Stein Nutrition Newsletter, August/September 2010

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Editor's Note

The current issue of the newsletter contains the following:


Hans H Stein

Research Report

Amino acid digestibility in blood meal fed to weanling pigs

Dried blood meal is commonly used as a high-quality protein source in nursery pig diets. Growth studies have indicated that blood meal can be a better protein source than dried skim milk, fish meal, and soy protein concentrate. However, the growth effects of blood meal vary across studies; this may be due to differences in protein quality.

Limited data exist on digestibility of crude protein and amino acids in blood meal produced from different species and with different drying methods. Therefore, an experiment was conducted to measure apparent (AID) and standardized (SID) ileal digestibility of crude protein and amino acids in two sources of blood meal.

(Read more ...)

New audio podcast

September 13: Amino acid digestibility in blood meal fed to pigs

Dr. Rommel Sulabo discusses the results of recent research on blood meal fed to pigs, comparing the effects of drying method and animal of origin on amino acid digestibility.


Brochure: Feeding Wheat to Pigs

Wheat is a major crop in the United States and has a feeding value that is comparable with corn as an energy source for pigs.  The concentration of energy in wheat is 91 to 97% relative to corn when fed to pigs. However, the concentration of standardized ileal digestible (SID) amino acids, particularly tryptophan, lysine, and threonine, is greater in wheat than in corn. Pigs fed wheat-based diets can grow as efficiently, and with similar meat quality as pigs fed corn-based diets when digestible energy and amino acids are equalized.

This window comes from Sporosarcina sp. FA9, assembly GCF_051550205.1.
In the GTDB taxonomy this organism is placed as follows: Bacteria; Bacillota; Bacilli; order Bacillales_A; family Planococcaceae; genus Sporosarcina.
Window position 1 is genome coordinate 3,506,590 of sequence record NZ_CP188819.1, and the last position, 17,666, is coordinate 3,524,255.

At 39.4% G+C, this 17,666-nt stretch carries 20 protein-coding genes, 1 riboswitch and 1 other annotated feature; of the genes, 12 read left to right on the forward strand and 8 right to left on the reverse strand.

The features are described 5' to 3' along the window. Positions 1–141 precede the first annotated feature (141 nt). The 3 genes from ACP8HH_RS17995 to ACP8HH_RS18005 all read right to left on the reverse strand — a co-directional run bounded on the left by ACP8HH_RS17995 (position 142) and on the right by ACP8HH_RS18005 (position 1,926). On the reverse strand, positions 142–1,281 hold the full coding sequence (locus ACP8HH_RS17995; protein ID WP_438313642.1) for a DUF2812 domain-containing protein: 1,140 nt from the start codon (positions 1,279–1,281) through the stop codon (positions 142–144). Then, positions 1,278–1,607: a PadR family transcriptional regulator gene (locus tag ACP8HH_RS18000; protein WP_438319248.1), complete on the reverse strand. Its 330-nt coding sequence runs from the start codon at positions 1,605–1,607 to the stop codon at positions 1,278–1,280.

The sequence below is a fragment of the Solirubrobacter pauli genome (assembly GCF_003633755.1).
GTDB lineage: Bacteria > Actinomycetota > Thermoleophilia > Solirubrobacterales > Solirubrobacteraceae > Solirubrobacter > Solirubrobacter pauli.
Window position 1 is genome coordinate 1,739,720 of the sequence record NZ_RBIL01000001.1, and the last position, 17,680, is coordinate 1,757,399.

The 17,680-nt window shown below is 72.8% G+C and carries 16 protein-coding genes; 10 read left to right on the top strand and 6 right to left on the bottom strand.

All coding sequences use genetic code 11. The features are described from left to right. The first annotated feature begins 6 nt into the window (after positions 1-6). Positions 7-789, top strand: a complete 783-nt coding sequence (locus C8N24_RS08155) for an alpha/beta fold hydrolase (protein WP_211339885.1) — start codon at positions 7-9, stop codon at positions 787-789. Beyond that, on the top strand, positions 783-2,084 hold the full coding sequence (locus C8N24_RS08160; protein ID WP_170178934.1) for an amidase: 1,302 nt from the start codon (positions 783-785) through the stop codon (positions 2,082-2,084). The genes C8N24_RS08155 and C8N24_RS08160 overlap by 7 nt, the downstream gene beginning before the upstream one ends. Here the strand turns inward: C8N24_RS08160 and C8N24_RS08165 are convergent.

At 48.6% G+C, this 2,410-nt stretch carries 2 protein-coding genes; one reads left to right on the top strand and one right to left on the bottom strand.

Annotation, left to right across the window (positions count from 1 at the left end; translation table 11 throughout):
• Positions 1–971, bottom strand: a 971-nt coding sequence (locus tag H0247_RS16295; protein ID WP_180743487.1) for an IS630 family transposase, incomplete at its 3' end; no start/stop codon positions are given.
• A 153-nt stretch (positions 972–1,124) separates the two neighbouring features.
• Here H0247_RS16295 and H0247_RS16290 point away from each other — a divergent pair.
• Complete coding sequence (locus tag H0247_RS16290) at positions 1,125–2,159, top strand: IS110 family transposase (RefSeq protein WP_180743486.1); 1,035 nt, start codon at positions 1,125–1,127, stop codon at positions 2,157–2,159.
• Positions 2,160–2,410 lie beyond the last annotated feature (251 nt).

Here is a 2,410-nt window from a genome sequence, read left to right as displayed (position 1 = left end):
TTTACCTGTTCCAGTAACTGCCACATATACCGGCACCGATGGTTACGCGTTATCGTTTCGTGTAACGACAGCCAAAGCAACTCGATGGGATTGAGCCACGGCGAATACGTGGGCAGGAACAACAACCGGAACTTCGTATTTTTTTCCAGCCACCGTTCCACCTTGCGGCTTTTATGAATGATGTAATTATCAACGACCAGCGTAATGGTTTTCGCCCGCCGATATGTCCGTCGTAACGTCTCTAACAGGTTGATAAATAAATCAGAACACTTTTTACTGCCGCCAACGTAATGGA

(Read more ...) (PDF format)

Press Releases

August 30: New information available on feeding wheat to pigs

URBANA – Research shows that wheat is a viable energy source for pigs, but little information is available about using this feedstuff in swine operations today.

Hans H. Stein, University of Illinois associate professor in the department of animal sciences, has just released a new brochure on “Feeding Wheat to Pigs.”

“Our goal is to increase awareness of wheat as an alternative feed for pigs,” Stein said. “We want to inform producers of the advantages of feeding wheat as well as considerations they will need to keep in mind if they choose to feed it.”

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September 8: Swine researchers seek answers to fiber’s low digestibility

URBANA – As interest grows in feeding distillers dried grains with solubles (DDGS) to growing pigs, many questions are being asked about the digestibility of this alternative feed option.

“Previous research shows that while the amount of energy in DDGS is greater than that of corn, pigs have lower digestibility of energy in DDGS than in corn,” said Hans H. Stein, U of I associate professor in the Department of Animal Sciences. “Our goal was to find out why.”

(Read more ...)